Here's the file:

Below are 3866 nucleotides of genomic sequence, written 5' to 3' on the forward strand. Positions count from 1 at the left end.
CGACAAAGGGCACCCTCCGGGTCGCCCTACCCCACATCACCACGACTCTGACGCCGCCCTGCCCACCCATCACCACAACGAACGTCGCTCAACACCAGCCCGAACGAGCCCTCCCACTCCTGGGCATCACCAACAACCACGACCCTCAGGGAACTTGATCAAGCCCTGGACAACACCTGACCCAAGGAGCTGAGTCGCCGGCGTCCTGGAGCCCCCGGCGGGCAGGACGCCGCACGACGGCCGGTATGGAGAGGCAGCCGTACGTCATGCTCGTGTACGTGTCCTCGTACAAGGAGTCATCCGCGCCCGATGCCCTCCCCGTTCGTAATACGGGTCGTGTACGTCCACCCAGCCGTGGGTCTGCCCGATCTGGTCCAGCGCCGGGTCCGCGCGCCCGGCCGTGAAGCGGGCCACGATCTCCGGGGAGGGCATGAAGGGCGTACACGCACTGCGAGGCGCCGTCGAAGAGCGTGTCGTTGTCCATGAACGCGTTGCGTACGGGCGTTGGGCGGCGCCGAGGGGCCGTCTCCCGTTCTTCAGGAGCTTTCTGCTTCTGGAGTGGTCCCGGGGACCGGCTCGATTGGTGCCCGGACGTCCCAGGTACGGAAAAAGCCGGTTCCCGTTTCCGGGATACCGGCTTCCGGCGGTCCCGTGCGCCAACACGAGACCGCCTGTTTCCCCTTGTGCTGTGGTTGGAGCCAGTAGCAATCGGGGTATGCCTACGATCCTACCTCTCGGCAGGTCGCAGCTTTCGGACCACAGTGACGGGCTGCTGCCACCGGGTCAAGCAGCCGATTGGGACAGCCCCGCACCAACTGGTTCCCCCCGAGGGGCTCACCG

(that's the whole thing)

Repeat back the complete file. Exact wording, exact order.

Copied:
Below are 3866 nucleotides of genomic sequence, written 5' to 3' on the forward strand. Positions count from 1 at the left end.
CGACAAAGGGCACCCTCCGGGTCGCCCTACCCCACATCACCACGACTCTGACGCCGCCCTGCCCACCCATCACCACAACGAACGTCGCTCAACACCAGCCCGAACGAGCCCTCCCACTCCTGGGCATCACCAACAACCACGACCCTCAGGGAACTTGATCAAGCCCTGGACAACACCTGACCCAAGGAGCTGAGTCGCCGGCGTCCTGGAGCCCCCGGCGGGCAGGACGCCGCACGACGGCCGGTATGGAGAGGCAGCCGTACGTCATGCTCGTGTACGTGTCCTCGTACAAGGAGTCATCCGCGCCCGATGCCCTCCCCGTTCGTAATACGGGTCGTGTACGTCCACCCAGCCGTGGGTCTGCCCGATCTGGTCCAGCGCCGGGTCCGCGCGCCCGGCCGTGAAGCGGGCCACGATCTCCGGGGAGGGCATGAAGGGCGTACACGCACTGCGAGGCGCCGTCGAAGAGCGTGTCGTTGTCCATGAACGCGTTGCGTACGGGCGTTGGGCGGCGCCGAGGGGCCGTCTCCCGTTCTTCAGGAGCTTTCTGCTTCTGGAGTGGTCCCGGGGACCGGCTCGATTGGTGCCCGGACGTCCCAGGTACGGAAAAAGCCGGTTCCCGTTTCCGGGATACCGGCTTCCGGCGGTCCCGTGCGCCAACACGAGACCGCCTGTTTCCCCTTGTGCTGTGGTTGGAGCCAGTAGCAATCGGGGTATGCCTACGATCCTACCTCTCGGCAGGTCGCAGCTTTCGGACCACAGTGACGGGCTGCTGCCACCGGGTCAAGCAGCCGATTGGGACAGCCCCGCACCAACTGGTTCCCCCCGAGGGGCTCACCG